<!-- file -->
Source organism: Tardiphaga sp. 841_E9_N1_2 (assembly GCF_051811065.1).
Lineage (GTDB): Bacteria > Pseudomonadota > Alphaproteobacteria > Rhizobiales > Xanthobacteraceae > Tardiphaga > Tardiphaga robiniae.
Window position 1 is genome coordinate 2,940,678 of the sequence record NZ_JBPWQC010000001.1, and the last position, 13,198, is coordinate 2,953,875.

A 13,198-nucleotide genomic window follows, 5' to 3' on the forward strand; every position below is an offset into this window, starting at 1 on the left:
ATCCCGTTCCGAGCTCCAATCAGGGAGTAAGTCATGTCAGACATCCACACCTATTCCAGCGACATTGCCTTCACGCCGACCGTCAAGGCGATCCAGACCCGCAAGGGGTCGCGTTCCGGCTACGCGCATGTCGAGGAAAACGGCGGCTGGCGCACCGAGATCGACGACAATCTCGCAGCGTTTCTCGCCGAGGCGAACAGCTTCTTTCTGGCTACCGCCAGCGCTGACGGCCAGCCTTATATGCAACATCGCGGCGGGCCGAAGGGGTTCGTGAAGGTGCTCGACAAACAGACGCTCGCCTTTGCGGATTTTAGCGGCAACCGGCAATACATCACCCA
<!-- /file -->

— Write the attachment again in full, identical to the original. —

Source organism: Tardiphaga sp. 841_E9_N1_2 (assembly GCF_051811065.1).
Lineage (GTDB): Bacteria > Pseudomonadota > Alphaproteobacteria > Rhizobiales > Xanthobacteraceae > Tardiphaga > Tardiphaga robiniae.
Window position 1 is genome coordinate 2,940,678 of the sequence record NZ_JBPWQC010000001.1, and the last position, 13,198, is coordinate 2,953,875.

A 13,198-nucleotide genomic window follows, 5' to 3' on the forward strand; every position below is an offset into this window, starting at 1 on the left:
ATCCCGTTCCGAGCTCCAATCAGGGAGTAAGTCATGTCAGACATCCACACCTATTCCAGCGACATTGCCTTCACGCCGACCGTCAAGGCGATCCAGACCCGCAAGGGGTCGCGTTCCGGCTACGCGCATGTCGAGGAAAACGGCGGCTGGCGCACCGAGATCGACGACAATCTCGCAGCGTTTCTCGCCGAGGCGAACAGCTTCTTTCTGGCTACCGCCAGCGCTGACGGCCAGCCTTATATGCAACATCGCGGCGGGCCGAAGGGGTTCGTGAAGGTGCTCGACAAACAGACGCTCGCCTTTGCGGATTTTAGCGGCAACCGGCAATACATCACCCA